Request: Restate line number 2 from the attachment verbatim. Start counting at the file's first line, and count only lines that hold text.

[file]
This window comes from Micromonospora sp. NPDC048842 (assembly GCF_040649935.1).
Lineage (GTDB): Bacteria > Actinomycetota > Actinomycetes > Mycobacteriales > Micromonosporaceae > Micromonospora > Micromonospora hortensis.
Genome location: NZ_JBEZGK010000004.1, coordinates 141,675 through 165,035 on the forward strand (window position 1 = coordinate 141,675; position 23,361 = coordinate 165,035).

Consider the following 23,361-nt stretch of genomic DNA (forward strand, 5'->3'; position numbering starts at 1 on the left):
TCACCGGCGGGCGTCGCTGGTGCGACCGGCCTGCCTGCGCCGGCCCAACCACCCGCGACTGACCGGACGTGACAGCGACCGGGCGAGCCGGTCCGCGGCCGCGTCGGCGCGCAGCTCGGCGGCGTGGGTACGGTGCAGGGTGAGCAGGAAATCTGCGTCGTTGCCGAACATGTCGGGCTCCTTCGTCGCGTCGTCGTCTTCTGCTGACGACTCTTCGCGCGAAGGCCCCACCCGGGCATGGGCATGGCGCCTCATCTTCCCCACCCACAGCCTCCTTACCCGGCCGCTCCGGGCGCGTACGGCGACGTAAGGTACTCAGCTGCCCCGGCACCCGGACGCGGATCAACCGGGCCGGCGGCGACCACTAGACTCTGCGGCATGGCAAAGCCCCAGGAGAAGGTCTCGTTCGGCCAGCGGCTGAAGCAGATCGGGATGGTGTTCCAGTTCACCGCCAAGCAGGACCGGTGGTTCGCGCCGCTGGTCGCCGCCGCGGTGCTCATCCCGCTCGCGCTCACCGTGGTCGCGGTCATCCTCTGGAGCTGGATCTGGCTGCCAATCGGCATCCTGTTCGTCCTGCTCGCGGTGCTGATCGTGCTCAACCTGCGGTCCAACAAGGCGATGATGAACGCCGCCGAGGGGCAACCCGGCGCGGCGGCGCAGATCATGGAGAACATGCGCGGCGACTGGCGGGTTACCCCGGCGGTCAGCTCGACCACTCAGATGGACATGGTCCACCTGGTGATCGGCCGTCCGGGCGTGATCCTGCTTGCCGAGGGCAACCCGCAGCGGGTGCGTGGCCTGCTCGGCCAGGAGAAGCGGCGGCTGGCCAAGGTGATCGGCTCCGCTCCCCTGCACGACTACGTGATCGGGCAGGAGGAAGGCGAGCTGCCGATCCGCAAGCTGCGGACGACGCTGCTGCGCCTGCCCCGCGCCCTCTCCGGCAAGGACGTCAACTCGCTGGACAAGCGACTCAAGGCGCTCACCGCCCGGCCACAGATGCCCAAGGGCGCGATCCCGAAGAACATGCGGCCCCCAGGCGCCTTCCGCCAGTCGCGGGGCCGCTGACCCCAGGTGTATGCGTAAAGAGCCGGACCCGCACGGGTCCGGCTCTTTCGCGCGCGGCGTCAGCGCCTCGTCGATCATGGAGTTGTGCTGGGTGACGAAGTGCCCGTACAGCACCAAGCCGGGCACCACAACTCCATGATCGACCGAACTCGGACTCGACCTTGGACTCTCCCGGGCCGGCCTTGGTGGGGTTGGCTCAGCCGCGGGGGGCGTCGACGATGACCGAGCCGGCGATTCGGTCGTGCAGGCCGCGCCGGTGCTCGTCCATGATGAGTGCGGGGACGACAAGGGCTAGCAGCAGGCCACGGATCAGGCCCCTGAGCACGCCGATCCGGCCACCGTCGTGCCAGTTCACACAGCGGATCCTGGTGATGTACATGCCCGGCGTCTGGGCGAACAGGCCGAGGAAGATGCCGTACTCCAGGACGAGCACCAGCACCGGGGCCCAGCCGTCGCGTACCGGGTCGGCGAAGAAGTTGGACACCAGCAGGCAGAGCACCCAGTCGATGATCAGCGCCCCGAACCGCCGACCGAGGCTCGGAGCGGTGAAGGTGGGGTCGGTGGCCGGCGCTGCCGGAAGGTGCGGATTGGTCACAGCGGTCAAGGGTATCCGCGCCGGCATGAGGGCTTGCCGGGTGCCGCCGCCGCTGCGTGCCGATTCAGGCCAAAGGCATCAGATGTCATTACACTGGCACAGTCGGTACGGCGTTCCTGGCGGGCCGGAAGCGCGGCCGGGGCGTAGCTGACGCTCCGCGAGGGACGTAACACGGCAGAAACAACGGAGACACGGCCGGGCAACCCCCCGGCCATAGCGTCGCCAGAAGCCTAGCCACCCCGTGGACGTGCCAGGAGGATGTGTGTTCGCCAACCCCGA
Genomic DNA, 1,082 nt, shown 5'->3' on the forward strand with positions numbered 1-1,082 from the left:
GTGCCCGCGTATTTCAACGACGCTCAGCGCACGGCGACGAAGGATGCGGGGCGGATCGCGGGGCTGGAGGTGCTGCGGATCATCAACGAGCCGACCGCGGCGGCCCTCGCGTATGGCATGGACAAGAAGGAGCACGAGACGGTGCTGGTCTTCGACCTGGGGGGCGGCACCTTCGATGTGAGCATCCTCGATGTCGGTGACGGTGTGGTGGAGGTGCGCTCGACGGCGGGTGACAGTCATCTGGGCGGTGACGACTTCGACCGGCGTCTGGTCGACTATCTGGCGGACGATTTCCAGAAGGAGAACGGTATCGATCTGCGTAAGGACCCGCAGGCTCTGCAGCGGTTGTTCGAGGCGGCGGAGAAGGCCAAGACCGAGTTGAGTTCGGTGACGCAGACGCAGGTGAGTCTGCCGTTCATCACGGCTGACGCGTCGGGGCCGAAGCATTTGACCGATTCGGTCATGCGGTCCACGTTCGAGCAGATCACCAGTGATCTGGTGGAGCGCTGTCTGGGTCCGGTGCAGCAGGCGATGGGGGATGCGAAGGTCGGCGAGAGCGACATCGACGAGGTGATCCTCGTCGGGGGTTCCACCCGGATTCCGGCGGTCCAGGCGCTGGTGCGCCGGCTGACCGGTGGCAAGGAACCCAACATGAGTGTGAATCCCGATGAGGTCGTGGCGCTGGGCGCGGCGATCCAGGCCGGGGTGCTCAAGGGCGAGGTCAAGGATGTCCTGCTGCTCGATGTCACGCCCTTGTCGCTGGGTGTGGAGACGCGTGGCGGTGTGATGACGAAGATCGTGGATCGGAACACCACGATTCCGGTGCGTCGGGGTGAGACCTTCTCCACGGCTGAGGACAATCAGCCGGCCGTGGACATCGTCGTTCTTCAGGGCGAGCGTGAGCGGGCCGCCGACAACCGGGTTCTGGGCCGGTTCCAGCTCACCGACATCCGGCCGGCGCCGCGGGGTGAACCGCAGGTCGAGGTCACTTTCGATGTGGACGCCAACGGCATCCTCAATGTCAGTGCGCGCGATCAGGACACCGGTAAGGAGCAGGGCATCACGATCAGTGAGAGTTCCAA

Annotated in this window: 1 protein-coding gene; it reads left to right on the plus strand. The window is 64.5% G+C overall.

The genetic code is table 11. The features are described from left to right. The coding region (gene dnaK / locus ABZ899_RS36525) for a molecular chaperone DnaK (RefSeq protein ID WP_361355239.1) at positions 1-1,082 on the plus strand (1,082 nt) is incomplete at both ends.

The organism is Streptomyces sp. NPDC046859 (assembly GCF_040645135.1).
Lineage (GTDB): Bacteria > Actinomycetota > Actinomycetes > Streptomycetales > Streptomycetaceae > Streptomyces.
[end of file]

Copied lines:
Lineage (GTDB): Bacteria > Actinomycetota > Actinomycetes > Mycobacteriales > Micromonosporaceae > Micromonospora > Micromonospora hortensis.